Tuesday, March 13, 2007

day one: standing up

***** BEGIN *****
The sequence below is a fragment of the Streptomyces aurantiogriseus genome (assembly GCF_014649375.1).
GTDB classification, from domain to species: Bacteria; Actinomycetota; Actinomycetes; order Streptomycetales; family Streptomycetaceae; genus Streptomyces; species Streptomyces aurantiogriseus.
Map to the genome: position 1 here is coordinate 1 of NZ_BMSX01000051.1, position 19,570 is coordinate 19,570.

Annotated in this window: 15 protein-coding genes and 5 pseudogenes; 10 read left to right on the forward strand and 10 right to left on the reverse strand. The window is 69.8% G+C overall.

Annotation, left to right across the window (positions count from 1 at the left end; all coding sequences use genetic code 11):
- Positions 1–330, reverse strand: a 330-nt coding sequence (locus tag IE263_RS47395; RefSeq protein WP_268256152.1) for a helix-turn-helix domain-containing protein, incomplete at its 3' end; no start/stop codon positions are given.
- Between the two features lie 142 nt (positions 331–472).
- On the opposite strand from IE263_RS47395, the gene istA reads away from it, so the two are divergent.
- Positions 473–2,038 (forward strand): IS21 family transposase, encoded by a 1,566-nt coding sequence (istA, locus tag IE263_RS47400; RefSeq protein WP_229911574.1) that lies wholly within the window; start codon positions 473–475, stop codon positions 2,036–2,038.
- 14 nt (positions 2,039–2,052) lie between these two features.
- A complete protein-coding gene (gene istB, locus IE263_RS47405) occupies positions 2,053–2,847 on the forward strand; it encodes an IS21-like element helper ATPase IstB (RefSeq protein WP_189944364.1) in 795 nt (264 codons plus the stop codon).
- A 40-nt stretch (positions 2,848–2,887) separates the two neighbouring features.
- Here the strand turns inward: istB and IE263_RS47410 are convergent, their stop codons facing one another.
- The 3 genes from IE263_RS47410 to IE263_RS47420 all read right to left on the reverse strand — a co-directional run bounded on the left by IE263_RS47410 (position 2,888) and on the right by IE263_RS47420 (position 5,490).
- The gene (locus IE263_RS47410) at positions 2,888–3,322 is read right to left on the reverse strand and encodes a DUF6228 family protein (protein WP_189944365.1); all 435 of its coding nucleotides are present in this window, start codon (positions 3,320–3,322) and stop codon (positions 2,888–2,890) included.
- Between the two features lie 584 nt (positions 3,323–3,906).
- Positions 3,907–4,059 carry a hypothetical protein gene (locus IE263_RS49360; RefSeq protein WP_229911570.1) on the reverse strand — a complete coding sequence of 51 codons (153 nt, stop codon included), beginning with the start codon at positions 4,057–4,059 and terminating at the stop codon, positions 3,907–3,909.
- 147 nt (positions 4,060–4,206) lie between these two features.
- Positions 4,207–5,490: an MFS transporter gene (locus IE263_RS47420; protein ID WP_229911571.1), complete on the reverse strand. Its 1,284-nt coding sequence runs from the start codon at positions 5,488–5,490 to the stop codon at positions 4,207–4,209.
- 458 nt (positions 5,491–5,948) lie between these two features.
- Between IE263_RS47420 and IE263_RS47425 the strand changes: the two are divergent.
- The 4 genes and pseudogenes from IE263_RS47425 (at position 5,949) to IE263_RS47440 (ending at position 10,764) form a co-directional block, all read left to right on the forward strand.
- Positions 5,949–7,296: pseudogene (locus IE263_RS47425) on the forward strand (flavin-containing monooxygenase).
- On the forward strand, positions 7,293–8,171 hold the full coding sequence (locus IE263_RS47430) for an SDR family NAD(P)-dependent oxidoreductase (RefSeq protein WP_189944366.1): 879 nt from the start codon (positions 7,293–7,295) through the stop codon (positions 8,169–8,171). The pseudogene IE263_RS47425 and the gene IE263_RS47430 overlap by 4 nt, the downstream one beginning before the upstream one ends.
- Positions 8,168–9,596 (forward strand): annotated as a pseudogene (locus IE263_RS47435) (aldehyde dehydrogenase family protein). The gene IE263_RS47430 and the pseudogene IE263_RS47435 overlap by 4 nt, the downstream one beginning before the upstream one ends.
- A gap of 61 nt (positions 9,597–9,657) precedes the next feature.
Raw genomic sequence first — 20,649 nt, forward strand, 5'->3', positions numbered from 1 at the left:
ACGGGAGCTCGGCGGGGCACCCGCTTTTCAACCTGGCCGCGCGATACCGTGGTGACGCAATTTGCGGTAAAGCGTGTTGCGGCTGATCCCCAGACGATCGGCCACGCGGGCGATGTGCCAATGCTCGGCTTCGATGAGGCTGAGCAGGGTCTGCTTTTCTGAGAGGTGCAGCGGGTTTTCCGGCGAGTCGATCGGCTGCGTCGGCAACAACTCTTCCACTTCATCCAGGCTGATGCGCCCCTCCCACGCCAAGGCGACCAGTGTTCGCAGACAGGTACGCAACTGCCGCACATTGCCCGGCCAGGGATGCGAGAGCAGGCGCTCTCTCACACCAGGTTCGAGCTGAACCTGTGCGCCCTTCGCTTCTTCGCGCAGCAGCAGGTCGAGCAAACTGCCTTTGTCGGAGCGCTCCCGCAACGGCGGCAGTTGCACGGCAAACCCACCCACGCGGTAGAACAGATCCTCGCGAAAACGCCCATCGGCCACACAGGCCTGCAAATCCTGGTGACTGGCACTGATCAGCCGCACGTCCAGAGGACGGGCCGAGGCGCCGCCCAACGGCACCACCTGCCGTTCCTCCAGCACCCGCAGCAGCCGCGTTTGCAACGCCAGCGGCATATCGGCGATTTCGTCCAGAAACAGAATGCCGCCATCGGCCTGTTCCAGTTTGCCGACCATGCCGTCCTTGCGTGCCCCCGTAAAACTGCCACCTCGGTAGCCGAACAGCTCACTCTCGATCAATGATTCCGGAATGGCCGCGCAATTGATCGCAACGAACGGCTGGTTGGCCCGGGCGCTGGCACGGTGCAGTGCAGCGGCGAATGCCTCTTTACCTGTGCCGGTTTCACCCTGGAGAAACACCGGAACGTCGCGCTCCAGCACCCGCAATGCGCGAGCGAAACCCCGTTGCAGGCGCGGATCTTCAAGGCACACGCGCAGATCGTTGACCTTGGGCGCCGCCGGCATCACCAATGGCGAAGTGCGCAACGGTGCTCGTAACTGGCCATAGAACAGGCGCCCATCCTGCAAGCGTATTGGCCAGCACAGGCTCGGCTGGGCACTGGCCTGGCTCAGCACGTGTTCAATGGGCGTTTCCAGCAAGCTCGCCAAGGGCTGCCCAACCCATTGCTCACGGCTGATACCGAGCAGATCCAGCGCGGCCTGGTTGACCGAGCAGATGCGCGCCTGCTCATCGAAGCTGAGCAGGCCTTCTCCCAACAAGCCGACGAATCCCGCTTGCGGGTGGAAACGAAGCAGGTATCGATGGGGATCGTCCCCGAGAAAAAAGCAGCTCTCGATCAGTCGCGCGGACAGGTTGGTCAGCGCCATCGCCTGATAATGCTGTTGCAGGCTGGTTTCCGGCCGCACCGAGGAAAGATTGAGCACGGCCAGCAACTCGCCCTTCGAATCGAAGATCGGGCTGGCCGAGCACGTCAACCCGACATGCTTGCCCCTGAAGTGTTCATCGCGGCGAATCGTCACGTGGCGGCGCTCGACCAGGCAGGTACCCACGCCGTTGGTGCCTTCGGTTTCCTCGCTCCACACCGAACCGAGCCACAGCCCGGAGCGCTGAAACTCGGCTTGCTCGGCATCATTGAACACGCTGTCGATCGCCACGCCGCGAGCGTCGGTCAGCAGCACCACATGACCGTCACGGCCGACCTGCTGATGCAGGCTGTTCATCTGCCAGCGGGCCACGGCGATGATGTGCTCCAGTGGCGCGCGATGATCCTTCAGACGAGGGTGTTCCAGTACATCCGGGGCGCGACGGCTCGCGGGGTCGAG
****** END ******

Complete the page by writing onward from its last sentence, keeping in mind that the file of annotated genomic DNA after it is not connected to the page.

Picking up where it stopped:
I read you. I read you twice, three times, four. I read you aloud. I fell asleep with you. You kept me company on the train. I spilled coffee and tea and soup and chocolate cake on you (sorry about that). And then it came time to talk about you. I served as a panelist judge for a fiction contest. I sat at the table and I fought hard. I listened, I nodded, I responded, but I didn’t back down. My heart knocked fast and breathless. I was the youngest at the table. Maybe you were the youngest in the pile, or the oldest, or the poorest, or the least experienced, or the most. I was on your side. I had heard you, when I read your stories, and now it was time to defend you, to stand up for you. There were winners, and the winners will get rewarded, as winners sometimes do (not often enough), and the winners will know what we thought of them, but I would like the non-winners to know too, the nearly, the close. You are close. You are almost there. You send these folded or bound or stapled pages out, and it’s hard to know: who is reading them? This time, I read them. I read you, and I heard you, and I hope you can hear me. My ink was blue. I made many notes. You kept me up at night. You are close. You are close. You are almost there.